November 03, 2009
Subject: WW 1 Convoy
Hello again Mac, I am wondering if you know anything about the WW 1 convoy that left Albany in late 1914 for
I have found that it consisted of New Zealand vessels, battalions from Victoria & New South Wales & carried
troops, horses & supplies.
I have information of Victorian soldiers traveling on at least 3 different ships & wondered if anyone knows how
many there were & the names of them.
Can you help with this question?
I cannot track down all the transports names from that first AIF convoy ex Albany on November 1 1914.
Here are snippets associated with that group.
5th Battalion AIF (Victoria) [2nd Infantry Brigade]
Formed Victoria August 1914. Departed Melbourne Orvieto 21 October for Albany to join the first AIF convoy ex Albany on November 1 1914.
8th Battalion AIF (Victoria) [2nd Infantry Brigade]
Formed Victoria August 1914. Departed Melbourne Benalla 19 October for Albany to join the first AIF convoy ex Albany on November 1 1914. It was from Albany on November 1 1914, that the first
ANZAC convoy set sail for war.
On 1 November 1914 the first ANZAC convoy, comprising Melbourne, Sydney, HMS Minotaur, the Japanese battlecruiser Ibuki, and 38 transports sailed from Albany.
The Wiltshire was part of a convoy of 10 troop transports crossing the Tasman Sea escorted by the Japanese Cruiser H.I.J.M.S.Ibuki and H.M.S. Pyramus, to join the biggest convoy ever to leave Australia up until that time: 42 ships, 20,000 troops and 7,500 horses. (Japanese alliance with France and England was to 'forestall objections to Japan's moves on China'-Bergamini). The NZ and Australian convoys merged in King George Sound near the port of Albany on the extreme SW of Australia. (There are photos: contact the Albany Local Studies Librarian, at firstname.lastname@example.org to track them down). 'The ships anchored in the Sound and came into the Princess Royal Harbour in twos and threes, to take on water, coal and provisions. The men on board were transported to land for marches and training.'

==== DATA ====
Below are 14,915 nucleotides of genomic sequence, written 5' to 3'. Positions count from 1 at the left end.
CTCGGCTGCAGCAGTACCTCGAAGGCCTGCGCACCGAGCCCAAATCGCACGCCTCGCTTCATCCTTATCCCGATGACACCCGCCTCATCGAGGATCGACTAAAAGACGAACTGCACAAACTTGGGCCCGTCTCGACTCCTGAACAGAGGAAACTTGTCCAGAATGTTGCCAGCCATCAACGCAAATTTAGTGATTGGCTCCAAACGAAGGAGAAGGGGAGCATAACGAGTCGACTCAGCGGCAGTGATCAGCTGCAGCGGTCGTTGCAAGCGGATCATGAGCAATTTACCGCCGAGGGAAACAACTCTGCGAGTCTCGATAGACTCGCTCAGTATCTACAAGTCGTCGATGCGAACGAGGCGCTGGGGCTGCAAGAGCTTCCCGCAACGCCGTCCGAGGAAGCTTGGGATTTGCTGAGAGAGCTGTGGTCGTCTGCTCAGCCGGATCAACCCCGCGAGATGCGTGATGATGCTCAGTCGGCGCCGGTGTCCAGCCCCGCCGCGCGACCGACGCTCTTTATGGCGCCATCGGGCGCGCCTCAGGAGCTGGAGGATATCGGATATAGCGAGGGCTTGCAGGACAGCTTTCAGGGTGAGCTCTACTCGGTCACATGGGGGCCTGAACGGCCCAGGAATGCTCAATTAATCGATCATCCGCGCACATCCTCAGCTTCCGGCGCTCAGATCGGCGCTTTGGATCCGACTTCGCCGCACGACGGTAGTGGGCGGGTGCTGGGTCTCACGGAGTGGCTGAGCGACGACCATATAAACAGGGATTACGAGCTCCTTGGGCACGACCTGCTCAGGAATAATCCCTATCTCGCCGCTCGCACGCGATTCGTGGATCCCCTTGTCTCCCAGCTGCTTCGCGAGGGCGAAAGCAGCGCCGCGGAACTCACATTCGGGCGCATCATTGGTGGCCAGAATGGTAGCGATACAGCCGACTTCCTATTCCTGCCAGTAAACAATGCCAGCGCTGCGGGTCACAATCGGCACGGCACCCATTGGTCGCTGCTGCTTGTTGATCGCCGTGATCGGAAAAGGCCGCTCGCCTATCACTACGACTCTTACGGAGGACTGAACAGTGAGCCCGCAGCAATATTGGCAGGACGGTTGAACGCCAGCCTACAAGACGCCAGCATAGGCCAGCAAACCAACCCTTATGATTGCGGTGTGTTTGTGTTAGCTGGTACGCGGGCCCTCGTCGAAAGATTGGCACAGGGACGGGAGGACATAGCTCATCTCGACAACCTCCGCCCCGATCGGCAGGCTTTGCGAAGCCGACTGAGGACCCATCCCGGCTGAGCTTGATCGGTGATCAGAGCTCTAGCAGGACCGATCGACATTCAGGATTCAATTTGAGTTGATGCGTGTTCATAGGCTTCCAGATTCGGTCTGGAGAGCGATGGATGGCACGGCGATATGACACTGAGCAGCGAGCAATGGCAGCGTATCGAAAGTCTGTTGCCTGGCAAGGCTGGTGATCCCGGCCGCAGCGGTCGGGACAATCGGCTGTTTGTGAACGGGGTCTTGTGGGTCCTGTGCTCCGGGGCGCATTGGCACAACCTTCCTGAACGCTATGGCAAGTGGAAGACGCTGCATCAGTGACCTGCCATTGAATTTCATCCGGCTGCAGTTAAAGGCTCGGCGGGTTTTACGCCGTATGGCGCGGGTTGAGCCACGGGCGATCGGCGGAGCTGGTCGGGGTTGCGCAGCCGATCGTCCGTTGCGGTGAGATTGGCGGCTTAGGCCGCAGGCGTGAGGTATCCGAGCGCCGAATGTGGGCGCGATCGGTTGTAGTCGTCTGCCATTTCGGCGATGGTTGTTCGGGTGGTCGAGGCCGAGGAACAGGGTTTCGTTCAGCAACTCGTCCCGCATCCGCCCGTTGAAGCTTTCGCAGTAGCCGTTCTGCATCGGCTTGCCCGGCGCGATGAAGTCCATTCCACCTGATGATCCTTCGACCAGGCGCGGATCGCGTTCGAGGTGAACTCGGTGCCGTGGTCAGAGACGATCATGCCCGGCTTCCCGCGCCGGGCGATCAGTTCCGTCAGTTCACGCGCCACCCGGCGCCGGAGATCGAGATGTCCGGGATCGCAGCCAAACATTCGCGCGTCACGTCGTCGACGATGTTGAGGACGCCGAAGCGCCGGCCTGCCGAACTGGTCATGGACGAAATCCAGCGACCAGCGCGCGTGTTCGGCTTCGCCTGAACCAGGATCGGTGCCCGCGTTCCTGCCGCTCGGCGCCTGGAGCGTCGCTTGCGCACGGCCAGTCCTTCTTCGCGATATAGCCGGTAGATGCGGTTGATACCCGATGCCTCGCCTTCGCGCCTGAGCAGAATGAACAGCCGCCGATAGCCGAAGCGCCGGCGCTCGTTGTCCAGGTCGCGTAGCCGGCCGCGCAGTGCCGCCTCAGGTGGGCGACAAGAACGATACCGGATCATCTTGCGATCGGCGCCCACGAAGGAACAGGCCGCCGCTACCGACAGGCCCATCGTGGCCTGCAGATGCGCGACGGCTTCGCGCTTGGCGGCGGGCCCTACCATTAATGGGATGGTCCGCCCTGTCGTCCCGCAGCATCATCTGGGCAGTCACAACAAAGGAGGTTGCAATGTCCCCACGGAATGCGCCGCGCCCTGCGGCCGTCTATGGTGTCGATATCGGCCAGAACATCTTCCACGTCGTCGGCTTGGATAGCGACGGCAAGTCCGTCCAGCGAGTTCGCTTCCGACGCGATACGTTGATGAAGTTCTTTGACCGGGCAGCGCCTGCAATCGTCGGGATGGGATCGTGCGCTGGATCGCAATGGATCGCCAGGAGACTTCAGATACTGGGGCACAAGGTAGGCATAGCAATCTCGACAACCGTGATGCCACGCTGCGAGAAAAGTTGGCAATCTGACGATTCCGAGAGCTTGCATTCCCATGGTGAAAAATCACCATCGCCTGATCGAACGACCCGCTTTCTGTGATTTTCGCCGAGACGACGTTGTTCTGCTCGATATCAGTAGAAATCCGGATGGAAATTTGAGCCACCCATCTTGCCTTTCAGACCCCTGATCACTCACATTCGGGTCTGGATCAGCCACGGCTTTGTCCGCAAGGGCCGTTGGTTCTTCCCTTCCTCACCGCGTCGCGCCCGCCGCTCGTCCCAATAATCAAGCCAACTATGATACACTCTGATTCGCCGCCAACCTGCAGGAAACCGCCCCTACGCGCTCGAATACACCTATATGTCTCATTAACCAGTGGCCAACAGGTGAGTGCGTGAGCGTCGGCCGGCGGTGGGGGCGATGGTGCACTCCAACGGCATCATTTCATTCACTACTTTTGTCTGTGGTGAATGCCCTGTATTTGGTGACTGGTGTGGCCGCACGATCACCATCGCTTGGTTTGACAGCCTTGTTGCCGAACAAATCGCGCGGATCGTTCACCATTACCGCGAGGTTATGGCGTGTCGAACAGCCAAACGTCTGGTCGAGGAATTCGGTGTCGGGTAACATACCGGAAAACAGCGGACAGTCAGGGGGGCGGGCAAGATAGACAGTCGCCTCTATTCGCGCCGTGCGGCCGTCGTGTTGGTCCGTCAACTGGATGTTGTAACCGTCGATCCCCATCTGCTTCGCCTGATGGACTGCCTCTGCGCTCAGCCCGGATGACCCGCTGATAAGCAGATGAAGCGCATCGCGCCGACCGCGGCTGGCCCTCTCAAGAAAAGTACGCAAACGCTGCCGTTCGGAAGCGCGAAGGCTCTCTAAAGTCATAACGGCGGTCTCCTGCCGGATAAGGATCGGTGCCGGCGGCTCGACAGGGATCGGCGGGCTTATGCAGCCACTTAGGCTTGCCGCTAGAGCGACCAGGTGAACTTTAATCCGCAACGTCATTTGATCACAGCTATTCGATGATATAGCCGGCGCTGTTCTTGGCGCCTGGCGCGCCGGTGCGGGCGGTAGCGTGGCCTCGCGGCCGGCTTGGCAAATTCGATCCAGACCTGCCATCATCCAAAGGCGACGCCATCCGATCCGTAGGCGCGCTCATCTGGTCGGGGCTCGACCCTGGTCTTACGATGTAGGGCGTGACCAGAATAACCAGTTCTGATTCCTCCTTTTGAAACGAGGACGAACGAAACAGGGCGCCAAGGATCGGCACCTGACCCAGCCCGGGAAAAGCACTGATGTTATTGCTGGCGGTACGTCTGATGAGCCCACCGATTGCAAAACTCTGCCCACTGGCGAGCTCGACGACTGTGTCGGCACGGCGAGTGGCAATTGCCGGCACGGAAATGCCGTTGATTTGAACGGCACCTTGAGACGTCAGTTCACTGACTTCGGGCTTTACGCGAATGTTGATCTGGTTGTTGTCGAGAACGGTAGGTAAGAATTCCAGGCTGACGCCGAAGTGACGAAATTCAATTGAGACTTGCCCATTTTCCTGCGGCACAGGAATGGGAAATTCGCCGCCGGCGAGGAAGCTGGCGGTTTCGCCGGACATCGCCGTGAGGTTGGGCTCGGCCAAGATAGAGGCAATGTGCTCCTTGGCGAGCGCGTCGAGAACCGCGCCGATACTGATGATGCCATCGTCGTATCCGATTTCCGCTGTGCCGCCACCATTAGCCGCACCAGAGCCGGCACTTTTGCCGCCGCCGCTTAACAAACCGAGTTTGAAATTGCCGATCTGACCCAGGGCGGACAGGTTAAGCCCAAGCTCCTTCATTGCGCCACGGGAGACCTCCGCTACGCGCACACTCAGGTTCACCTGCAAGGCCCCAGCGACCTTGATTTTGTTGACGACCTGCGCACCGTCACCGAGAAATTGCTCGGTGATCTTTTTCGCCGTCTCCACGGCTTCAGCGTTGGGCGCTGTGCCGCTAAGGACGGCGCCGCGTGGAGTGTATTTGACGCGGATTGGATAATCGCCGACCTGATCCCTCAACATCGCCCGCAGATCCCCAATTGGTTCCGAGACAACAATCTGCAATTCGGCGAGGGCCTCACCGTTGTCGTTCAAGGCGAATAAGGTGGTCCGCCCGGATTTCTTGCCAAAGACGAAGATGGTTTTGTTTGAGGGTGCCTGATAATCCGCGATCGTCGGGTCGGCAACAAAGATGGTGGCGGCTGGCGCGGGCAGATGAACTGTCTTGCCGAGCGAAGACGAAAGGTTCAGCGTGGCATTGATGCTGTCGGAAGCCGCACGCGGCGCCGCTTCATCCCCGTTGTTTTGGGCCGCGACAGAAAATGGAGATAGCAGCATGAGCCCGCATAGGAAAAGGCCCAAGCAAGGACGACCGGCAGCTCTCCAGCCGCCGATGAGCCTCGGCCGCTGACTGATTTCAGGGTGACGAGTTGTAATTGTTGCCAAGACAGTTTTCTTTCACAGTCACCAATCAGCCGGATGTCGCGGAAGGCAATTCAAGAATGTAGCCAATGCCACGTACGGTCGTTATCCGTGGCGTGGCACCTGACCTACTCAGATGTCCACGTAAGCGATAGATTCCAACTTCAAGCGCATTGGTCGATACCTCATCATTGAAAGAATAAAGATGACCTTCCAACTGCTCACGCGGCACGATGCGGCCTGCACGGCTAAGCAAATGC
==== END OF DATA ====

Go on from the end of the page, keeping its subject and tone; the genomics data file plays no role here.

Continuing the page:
November 1 1914, the first Australian and New Zealand contingent sails from Albany, Western Australia, bound for Egypt. Only one in three of those who sailed in the first convoy would return physically unscathed at the end of the First World War.
HMAT A3 Orvieto weighed 12,130 tons with an average cruise speed of 15 knots or 27.78 kmph. It was owned by the Orient SN Co Ltd, London, and leased by the Commonwealth until 29 December 1914. It formed part of the first convoy of the AIF to the Egypt. The Orvieto became well known for its work during this convoy as it transported the prisoners captured from the beached German raider Emden. The German prisoners were take to Egypt by the Orvieto for imprisonment.
The AIF departed in a single convoy from Albany, Western Australia on November 1, 1914. During the journey, HMAS Sydney destroyed the German cruiser SMS Emden, at the Battle of Cocos, the first ship to ship action for the Royal Australian Navy (RAN). The AIF was sent initially to British-controlled Egypt, to preempt any attack by the Ottoman Empire, and with a view to opening another front against the Central Powers.
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